Duval schools start from scratch on sex ed materials
Duval Schools pulled consideration of sex education curriculum this week and decided to develop its own teaching materials, a move shadowed by strict state laws and highly charged opinions among the public.
The School Board had planned Monday to consider curriculum materials from outside publishers, but the district dropped the topic from the agenda.
"It has become abundantly clear to me that our internal team can create lessons and materials that serve students’ educational needs and meet our requirements under the law,” Superintendent Diana Greene said in a blog post Monday. “Starting from scratch and adhering to the boundaries of Florida Statute will be a far easier task than trying to modify or find existing publisher materials that may or may not meet Florida’s standards.”
Florida Statutes require that school districts teach certain topics in health and reproductive education. Among other topics, the state requires education on acquired immune deficiency syndrome, including modes of transmission, risk factors and means of controlling the spread.
The instruction must be appropriate for the student's age and grade and it must:
- Teach abstinence from sexual activity outside of marriage as the expected standard for all school-age students while teaching the benefits of monogamous heterosexual marriage.
- Emphasize that abstinence from sexual activity is a certain way to avoid out-of-wedlock pregnancy, sexually transmitted diseases, including acquired immune deficiency syndrome, and other associated health problems.
- Teach that each student has the power to control personal behavior and encourage students to base actions on reasoning, self-esteem, and respect for others.
The topic dominated discussion during Monday's School Board meeting. Seventy-six members of the public signed up to speak, most on the health and sex ed curriculum
“It is clear the particular curriculum has stirred emotions on both sides of the issue,” Greene said during the meeting. “Our requirement is to ensure we teach state standards.”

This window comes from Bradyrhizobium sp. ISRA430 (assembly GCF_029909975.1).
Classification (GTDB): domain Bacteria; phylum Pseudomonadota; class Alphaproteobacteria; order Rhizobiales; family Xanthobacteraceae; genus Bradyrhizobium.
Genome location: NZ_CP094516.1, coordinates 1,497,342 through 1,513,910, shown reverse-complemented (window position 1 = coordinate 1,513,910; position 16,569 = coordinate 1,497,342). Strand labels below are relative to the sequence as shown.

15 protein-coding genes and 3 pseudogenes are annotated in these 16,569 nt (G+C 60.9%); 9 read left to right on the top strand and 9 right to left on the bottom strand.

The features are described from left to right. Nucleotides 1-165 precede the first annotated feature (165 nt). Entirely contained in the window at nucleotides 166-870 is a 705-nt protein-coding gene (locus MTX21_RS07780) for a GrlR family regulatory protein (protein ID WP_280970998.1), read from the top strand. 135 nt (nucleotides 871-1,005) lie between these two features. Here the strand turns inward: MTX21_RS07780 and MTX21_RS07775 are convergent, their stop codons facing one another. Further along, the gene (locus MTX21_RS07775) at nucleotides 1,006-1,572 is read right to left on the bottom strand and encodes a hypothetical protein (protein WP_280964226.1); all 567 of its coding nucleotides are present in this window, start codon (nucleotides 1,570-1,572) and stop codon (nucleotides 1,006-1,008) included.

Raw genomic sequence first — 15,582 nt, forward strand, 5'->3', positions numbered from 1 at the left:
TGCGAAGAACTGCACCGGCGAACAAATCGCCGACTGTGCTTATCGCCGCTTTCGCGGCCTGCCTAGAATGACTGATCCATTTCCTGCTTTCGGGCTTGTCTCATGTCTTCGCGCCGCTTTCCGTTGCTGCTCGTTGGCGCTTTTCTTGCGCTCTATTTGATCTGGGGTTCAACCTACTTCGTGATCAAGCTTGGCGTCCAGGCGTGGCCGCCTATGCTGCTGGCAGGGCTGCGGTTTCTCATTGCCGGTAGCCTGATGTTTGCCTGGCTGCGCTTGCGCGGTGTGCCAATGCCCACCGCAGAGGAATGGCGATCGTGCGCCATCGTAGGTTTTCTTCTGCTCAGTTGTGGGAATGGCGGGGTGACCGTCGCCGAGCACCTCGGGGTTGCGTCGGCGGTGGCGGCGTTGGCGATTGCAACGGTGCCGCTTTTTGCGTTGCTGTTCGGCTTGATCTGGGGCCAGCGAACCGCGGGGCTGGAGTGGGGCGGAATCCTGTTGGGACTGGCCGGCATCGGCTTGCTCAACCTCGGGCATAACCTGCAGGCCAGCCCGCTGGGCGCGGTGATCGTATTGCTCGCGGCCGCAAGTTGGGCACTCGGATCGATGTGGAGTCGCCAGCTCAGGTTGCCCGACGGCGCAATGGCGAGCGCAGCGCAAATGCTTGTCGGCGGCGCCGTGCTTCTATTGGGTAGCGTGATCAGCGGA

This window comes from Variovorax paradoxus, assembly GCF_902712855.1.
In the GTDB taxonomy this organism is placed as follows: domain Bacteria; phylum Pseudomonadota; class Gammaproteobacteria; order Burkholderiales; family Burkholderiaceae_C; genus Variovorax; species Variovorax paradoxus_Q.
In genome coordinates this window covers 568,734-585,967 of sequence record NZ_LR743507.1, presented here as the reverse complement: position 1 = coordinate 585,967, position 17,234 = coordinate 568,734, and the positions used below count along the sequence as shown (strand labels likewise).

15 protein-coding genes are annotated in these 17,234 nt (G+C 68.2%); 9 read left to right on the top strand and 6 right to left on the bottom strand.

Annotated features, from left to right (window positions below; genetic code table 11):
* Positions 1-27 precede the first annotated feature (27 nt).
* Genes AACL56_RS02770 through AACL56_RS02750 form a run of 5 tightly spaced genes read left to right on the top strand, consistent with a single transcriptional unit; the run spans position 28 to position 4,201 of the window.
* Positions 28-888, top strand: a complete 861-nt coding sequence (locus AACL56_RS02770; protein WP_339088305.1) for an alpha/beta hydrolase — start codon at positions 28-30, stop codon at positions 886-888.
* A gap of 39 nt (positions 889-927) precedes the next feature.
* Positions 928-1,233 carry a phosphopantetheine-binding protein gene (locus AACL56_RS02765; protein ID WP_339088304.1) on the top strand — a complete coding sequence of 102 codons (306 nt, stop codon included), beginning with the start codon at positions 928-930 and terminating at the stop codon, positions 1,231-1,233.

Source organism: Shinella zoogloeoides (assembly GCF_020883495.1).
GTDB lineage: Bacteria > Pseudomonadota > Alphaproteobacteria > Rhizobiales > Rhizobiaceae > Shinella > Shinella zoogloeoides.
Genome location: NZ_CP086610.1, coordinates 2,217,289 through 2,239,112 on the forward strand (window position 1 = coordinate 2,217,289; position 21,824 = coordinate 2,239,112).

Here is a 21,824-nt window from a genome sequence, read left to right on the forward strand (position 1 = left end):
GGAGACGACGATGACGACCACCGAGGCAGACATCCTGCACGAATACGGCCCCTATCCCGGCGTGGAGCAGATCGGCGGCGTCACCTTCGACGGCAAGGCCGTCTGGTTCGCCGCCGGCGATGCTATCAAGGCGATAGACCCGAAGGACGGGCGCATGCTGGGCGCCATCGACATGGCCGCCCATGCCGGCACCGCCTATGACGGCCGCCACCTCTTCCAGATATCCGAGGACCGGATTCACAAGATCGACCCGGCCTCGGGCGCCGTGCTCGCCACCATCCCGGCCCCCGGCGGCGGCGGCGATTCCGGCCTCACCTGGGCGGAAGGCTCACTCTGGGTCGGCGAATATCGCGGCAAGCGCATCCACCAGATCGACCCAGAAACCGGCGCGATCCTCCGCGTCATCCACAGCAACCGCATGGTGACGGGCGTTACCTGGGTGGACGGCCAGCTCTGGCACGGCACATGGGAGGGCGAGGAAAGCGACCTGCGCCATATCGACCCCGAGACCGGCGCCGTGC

District 2 board member Elizabeth Andersen said she was concerned about letting public emotions guide school district decisions. Some community members come to board meetings specifically to stir emotions, and indulging them can harm children, she said.
"I'm very concerned that we continue to make these hasty and reactive decisions because people's emotions get stirred. We need to stay focused on what's good for kids," she said.
District 7 board member Lori Hershey disagreed that the move was hasty. She commended Greene and noted that some other districts have developed their own curriculums. She also stressed the need to tailor materials to issues in Duval County, including a high rate of sex trafficking.
Board Chairman Darryl Willie commented that providing students with comprehensive health and sex education is essential to combat high rates of pregnancy, sexually transmitted diseases and HIV.
"The reality is that our students are exposed to these things," Willie said. "We have to make sure that the students that are in our schools get as much education as they can."
Willie noted that the district already allows families to opt out of certain sex education instruction. "We have options for families who don't want their students exposed to certain things," he said. "But I don't believe that not exposing students is going to prevent some of the things we're going to see. The data has shown it."
Duval Schools now will assemble a team of health educators to develop new materials and lessons. The public will have a chance to review the recommended materials at a public hearing before they are adopted, Greene said.
No deadline has been set, but the district intends to provide the instruction required by law in the current academic year.